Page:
Andrew remarried in 1906, to Lucenea Perry;  he was listed as a resident of Vernon, and she was a dressmaker from Brady.  The witnesses were CL Coy and Charlotta Coy (no idea who they are – maybe friends of the bride).   In 1907, he is listed as a farmer in Vernon with his wife Louise.

He is nowhere to be found in the 1910 census!  His oldest daughter is married and living in Beloit, Wisconsin;   three of his other daughters – Clara, Myrtle, and Audrey – are living in Beloit with Emma’s sister and her husband – Belle (Cantley) Green and Morris Green.  His son, Albert Andrew (my great -grandfather) is nowhere to be found, and he would be about 18 at the time.   His youngest son is living in Chesaning, Michigan, listed as a lodger but living with Emma’s brother Lester and his wife.

Mystery – I think I have found his second wife in the 1910 census – it lists “Lurena Porterfield” living in Vernon, Michigan, as the head of the house and nobody living with her.  Everything matches, and she has been married for three years.  Where is her hubby?

There are records of Lucina crossing the border into Canada several times, to visit family – one time, in 1911, Andrew is with her, visiting his father-in-law.

There are several announcements in the local paper around 1913-1915, announcing
Andrew visiting his brother James, or James visiting elsewhere.  One announcement tells us that Andrew and his wife spent Christmas in 1914 with James along with Mr. and Mrs Helman and Mr. and Mrs. Sheral Calliahan – (James’ daughters and husbands).

There is an announcement in the FEb 20 1913 Alma Record stating that James Porterfield visited his brother A. Porterfield near Vernon, because his mother was sick.  Their mother, Nancy Peasley, passed that same year.



I think he’s in Owosso, Michigan in 1915 – there is an Andrew A Porterfield in the directory, wife Louie, and he is listed as a travel agent (?) – at 210 S Shiawassee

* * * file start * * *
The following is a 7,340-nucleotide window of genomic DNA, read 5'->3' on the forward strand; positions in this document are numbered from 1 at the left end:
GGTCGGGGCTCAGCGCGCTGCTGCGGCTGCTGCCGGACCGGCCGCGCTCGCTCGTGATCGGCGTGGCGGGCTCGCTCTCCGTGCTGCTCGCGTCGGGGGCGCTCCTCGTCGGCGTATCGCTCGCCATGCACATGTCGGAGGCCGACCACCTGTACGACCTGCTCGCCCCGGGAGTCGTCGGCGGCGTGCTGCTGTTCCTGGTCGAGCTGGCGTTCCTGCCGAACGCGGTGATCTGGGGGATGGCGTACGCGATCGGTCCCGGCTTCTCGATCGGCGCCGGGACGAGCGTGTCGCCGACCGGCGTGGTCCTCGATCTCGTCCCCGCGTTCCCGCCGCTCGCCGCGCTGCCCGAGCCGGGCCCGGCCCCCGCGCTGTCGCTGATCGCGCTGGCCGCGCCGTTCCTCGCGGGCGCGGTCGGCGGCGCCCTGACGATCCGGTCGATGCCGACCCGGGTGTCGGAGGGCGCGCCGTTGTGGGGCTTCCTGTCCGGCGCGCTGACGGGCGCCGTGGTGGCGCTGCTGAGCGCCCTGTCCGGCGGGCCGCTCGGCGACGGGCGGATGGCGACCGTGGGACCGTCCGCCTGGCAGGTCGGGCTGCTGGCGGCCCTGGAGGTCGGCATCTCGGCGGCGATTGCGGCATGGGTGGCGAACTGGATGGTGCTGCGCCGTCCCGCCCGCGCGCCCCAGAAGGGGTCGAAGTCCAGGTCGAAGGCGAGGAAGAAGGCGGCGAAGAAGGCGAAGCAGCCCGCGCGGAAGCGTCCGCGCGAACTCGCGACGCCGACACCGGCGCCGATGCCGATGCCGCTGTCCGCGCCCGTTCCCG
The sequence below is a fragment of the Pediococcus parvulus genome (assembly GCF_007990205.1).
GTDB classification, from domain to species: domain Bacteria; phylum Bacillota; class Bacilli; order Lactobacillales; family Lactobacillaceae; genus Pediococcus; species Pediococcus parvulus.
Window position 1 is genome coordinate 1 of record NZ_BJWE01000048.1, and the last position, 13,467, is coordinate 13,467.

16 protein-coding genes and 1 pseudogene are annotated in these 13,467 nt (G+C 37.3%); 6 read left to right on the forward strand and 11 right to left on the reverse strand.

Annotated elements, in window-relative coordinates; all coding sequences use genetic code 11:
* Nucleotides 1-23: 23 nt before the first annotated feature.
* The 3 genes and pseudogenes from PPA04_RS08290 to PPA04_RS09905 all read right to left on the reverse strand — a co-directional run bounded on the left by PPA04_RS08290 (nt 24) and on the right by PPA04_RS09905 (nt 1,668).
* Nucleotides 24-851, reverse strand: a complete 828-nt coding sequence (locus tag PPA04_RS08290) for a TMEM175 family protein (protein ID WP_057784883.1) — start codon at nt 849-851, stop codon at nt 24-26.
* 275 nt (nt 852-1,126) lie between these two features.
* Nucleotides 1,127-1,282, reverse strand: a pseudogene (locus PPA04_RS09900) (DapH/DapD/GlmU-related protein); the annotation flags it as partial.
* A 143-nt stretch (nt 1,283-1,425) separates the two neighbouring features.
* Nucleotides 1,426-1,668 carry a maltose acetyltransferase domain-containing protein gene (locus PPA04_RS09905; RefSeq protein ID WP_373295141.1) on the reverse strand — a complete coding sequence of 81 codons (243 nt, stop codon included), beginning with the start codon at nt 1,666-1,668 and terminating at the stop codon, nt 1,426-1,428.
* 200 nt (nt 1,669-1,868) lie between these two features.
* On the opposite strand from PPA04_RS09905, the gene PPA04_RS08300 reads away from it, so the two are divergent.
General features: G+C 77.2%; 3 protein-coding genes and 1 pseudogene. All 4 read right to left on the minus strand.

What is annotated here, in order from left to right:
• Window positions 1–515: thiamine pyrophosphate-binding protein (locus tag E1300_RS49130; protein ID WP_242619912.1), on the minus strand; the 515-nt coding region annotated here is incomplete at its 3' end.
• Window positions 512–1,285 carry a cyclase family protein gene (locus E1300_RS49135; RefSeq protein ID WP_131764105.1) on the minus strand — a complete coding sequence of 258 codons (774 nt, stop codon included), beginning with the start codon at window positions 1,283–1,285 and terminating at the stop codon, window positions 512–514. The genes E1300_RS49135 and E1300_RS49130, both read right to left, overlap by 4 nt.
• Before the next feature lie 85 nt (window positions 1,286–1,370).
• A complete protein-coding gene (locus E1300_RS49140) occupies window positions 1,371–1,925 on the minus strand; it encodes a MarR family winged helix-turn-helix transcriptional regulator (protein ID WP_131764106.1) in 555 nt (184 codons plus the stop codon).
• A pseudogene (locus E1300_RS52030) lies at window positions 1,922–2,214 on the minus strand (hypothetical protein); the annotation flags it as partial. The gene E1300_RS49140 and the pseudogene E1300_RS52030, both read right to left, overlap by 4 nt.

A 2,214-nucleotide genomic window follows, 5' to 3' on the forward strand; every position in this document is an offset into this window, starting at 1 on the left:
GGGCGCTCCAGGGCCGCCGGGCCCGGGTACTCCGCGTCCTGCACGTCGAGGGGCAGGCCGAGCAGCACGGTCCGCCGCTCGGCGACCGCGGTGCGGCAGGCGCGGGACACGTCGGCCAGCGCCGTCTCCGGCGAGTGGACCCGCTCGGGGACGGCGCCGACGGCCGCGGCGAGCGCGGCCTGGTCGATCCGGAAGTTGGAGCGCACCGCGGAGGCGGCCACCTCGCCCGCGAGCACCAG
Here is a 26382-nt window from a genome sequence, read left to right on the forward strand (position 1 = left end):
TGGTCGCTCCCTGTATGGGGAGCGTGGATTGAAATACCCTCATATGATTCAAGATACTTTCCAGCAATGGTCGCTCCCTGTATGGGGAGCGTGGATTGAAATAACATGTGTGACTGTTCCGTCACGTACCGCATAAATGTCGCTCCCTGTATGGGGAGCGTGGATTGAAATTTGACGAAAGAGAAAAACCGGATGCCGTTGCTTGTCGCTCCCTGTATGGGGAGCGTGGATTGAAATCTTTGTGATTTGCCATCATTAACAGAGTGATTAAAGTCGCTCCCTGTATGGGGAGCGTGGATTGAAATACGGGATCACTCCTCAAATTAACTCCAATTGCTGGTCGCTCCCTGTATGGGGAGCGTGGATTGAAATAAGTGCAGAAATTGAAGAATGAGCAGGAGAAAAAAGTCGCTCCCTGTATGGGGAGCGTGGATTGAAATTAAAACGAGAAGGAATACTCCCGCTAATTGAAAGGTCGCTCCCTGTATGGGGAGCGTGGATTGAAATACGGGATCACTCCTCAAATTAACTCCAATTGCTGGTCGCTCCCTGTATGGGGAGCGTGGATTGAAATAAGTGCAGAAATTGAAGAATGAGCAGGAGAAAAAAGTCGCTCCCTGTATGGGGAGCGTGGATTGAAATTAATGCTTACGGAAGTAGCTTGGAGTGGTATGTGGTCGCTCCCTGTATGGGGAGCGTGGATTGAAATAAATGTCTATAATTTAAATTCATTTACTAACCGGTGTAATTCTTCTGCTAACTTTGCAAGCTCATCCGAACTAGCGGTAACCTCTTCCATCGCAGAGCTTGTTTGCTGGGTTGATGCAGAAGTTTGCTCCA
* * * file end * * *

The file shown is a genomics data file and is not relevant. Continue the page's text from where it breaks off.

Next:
Next we see of Andrew, he is in Alma, Michigan and living with his wife in the 1920 census.  He is now 55 years old and working as a night watchman for Republic Truck.  His neighbors on both sides of him work there, too.   His children are scattered all over the country, none near him now.  It seems he wasn’t really in their life after their mother died….

The Republic Motor Truck Company was a manufacturer of commercial trucks circa 1913 – 1929, in Alma, Michigan. By 1918, it was recognized as the largest exclusive truck manufacturer in the world, and the maker of one out of every nine trucks on the roads in the United States.[1] It was one of the major suppliers of “Liberty trucks” used by American troops during World War I.

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Offices of Republic Truck Co, Alma, circa 1921 – Where Andrew would go to work at night

In 1930, he is still married, still in Alma, still a night watchman for a “Truck plant”, but he is now renting a home rather than owning it.  I believe it says he lives at 916 Pine Avenue?  The home that is there now was built in 1920, so I think this would have been where he lived:


He died on April 9, 1935 in Chesaning, Michigan, from pernicious anemia.   He is buried in Elmwood Cemetery, in New Lothrop, Michigan.  His first wife Emma is there, along with their son and several other relatives.

Finally, a couple pics of his children.  Here is Audrey, who was about 5 when her mother died:


Originally shared on by DanielBaker76  – Audrey (Porterfield) Baker with her husband, Sam Baker

And, my guy – Albert Andrew Porterfield:


Picture provided by Ann Anderson-Bridgewater;  my great-grandfather and great-grandmother, Albert and May (Duff) Porterfield